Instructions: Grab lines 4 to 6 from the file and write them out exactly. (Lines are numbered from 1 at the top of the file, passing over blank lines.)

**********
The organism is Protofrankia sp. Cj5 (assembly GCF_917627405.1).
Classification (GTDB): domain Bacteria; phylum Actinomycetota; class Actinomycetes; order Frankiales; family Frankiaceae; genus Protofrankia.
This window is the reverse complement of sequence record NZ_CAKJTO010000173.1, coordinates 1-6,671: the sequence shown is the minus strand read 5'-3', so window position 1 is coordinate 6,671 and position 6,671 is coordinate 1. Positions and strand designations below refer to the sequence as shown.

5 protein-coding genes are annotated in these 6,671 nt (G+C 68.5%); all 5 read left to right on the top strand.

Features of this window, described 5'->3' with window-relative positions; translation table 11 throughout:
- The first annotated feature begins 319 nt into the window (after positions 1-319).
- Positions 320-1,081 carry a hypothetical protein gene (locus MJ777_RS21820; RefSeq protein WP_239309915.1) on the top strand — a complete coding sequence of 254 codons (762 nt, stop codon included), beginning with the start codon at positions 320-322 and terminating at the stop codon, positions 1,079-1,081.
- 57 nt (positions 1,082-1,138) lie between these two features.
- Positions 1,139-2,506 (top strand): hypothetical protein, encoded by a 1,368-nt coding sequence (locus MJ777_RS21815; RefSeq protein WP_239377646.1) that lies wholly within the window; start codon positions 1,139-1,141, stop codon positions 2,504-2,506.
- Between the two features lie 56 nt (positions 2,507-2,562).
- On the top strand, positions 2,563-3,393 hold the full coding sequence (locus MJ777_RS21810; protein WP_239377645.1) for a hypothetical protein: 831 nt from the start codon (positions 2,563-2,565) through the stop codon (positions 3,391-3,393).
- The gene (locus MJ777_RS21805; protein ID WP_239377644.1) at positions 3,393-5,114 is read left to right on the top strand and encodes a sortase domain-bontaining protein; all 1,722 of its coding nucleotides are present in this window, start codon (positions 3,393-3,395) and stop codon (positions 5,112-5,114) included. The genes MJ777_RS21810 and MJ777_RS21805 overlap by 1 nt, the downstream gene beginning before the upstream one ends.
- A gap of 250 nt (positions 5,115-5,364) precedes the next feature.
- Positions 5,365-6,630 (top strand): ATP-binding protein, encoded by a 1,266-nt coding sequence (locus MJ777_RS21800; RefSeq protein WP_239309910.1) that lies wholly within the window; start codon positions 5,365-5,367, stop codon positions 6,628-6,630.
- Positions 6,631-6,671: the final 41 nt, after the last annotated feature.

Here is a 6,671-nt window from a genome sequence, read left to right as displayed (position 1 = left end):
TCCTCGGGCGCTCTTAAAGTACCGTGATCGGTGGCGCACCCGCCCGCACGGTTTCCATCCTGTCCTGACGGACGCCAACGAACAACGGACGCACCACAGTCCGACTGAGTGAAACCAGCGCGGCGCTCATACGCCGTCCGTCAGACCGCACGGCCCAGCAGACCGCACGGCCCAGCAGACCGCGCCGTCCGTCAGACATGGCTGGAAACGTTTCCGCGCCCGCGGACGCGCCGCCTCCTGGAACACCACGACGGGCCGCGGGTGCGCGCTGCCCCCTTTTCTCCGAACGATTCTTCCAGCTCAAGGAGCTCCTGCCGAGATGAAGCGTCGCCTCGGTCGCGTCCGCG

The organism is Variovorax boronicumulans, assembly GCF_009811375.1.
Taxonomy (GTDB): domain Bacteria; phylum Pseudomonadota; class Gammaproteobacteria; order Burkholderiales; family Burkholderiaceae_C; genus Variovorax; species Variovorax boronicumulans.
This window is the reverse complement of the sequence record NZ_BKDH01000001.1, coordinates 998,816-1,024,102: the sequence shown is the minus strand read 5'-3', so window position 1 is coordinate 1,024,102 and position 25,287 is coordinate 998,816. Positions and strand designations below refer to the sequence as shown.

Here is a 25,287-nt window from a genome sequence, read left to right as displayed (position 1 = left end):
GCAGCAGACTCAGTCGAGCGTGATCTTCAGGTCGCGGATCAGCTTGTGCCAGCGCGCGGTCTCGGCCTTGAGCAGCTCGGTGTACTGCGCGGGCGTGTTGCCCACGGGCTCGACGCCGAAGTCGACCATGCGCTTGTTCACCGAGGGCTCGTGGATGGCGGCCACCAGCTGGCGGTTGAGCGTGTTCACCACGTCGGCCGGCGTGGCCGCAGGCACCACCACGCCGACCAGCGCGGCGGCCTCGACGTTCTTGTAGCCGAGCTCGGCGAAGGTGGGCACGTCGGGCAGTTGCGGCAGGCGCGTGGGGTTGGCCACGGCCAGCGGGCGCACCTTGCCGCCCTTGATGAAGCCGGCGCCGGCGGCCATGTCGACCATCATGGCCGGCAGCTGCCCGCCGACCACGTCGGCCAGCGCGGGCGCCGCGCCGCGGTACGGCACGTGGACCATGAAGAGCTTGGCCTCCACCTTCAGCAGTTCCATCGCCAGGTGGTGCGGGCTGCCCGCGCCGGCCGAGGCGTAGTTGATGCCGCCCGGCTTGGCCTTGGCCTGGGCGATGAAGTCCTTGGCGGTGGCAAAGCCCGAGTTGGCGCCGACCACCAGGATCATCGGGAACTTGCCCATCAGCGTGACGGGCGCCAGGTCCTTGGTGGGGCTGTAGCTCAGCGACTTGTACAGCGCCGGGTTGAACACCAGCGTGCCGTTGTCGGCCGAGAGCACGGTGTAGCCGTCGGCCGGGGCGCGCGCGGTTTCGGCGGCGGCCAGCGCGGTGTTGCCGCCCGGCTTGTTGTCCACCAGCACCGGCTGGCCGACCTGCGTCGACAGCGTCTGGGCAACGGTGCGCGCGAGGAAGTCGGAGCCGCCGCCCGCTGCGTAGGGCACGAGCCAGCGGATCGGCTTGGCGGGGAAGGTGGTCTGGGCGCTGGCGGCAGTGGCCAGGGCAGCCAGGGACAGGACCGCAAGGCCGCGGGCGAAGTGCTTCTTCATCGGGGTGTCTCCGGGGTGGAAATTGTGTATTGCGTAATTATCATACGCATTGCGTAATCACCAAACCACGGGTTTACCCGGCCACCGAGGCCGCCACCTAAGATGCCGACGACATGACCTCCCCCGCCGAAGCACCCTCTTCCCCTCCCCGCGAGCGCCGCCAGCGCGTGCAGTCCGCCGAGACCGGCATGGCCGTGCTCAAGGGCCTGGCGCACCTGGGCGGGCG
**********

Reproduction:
5 protein-coding genes are annotated in these 6,671 nt (G+C 68.5%); all 5 read left to right on the top strand.

Features of this window, described 5'->3' with window-relative positions; translation table 11 throughout:
- The first annotated feature begins 319 nt into the window (after positions 1-319).